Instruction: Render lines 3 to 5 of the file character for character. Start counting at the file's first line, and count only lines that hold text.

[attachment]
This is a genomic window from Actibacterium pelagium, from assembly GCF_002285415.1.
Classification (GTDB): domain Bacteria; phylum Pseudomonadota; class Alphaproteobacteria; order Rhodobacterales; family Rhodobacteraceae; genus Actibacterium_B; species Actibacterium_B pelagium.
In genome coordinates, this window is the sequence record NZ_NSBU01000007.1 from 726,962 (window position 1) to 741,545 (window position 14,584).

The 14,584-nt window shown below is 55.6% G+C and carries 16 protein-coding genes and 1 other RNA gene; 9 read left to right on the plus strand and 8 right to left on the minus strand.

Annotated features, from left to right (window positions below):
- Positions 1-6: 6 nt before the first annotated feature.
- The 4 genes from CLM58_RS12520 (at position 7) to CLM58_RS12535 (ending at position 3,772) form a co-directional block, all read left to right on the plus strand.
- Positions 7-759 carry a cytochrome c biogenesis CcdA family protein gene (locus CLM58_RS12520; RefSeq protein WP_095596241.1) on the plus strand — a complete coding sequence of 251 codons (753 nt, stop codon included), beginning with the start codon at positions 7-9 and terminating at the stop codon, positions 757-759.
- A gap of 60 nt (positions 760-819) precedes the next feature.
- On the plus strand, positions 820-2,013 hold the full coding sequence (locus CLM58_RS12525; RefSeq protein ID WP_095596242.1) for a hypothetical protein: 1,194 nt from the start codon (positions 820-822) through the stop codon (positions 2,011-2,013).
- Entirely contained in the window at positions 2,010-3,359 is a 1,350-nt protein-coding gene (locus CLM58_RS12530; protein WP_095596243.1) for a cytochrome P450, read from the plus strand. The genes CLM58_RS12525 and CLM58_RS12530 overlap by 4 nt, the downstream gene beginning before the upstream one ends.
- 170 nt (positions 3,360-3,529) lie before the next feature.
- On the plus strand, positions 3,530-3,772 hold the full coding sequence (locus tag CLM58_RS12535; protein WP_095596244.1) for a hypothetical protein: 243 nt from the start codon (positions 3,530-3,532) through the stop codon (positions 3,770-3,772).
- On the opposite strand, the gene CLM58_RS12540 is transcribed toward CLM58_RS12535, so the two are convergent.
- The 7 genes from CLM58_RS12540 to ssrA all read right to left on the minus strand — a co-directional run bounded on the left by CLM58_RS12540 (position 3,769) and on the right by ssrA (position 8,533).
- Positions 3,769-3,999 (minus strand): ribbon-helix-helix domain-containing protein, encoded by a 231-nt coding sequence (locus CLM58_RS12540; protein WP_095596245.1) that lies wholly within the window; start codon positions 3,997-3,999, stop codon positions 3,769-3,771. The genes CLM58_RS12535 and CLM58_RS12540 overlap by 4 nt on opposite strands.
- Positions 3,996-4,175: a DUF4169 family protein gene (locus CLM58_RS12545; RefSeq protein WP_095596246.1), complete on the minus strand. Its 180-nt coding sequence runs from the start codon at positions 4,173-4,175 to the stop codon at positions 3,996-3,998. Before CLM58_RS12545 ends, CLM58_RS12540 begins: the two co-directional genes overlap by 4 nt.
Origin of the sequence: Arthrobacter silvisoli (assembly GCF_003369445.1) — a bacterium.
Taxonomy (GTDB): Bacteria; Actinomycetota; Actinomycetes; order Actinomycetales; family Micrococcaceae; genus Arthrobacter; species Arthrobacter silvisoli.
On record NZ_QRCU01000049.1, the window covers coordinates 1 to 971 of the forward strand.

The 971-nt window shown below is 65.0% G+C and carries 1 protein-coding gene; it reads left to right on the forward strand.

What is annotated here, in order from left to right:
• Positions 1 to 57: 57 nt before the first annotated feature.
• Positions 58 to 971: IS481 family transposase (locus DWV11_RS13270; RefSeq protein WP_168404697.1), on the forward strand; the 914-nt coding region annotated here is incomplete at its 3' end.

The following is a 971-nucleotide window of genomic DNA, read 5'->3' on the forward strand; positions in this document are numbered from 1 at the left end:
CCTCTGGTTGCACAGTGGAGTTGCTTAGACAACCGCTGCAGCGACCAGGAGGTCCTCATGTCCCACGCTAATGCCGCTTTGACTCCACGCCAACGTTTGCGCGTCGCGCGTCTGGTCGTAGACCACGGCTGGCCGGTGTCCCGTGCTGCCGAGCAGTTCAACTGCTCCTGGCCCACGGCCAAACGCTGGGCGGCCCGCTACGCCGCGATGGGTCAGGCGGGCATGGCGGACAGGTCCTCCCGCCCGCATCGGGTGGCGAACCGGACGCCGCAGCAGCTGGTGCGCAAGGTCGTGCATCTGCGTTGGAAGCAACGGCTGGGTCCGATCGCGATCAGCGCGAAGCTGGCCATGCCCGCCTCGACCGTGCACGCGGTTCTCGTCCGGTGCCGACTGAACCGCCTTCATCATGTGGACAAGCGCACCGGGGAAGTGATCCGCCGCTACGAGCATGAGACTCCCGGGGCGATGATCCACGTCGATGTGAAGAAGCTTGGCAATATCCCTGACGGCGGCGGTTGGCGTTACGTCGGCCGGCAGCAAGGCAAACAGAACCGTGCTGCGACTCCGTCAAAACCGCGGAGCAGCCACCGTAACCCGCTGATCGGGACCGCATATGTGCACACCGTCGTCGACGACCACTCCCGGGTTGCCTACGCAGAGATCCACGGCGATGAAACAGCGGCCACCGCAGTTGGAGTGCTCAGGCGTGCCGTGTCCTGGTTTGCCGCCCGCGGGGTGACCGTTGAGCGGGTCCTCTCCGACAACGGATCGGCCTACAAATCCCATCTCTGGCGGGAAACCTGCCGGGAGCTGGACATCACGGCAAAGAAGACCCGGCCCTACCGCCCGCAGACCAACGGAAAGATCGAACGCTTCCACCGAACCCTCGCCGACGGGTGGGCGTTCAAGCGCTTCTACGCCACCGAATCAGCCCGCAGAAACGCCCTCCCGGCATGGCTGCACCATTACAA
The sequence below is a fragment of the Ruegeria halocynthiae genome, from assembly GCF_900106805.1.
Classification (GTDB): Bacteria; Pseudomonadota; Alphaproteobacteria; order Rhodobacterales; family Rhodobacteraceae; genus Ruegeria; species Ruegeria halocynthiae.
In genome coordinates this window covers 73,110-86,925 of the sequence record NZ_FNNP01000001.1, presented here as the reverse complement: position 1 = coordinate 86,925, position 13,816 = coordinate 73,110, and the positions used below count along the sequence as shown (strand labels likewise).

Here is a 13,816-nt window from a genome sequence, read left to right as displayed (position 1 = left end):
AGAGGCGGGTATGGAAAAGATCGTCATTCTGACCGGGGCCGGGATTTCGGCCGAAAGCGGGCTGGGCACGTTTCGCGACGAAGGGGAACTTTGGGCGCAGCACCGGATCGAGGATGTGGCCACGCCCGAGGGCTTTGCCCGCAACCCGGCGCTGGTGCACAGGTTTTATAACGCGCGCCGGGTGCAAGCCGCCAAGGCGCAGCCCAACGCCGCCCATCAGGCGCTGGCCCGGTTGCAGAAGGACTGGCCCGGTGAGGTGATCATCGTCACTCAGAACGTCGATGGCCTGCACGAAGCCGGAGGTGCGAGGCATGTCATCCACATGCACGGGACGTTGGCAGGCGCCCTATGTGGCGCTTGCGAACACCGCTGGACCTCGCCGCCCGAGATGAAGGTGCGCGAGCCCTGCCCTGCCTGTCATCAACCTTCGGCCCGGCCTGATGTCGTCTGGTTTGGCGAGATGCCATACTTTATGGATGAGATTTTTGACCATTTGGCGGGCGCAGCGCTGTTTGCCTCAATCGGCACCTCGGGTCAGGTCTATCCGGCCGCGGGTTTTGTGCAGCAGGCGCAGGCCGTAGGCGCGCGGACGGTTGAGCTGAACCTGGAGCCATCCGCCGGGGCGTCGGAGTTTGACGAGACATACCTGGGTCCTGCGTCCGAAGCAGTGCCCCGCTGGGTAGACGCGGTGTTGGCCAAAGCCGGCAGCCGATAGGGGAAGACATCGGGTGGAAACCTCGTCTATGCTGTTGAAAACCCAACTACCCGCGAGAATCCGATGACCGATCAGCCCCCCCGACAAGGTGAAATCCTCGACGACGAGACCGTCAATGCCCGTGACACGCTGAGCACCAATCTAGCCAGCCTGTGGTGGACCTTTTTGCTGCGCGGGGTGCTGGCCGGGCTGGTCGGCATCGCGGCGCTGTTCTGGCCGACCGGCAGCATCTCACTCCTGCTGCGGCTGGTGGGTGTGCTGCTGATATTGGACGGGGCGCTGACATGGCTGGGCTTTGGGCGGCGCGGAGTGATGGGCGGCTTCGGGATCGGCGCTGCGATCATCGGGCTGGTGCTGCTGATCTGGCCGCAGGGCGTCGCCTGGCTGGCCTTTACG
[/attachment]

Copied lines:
In genome coordinates, this window is the sequence record NZ_NSBU01000007.1 from 726,962 (window position 1) to 741,545 (window position 14,584).

The 14,584-nt window shown below is 55.6% G+C and carries 16 protein-coding genes and 1 other RNA gene; 9 read left to right on the plus strand and 8 right to left on the minus strand.

Annotated features, from left to right (window positions below):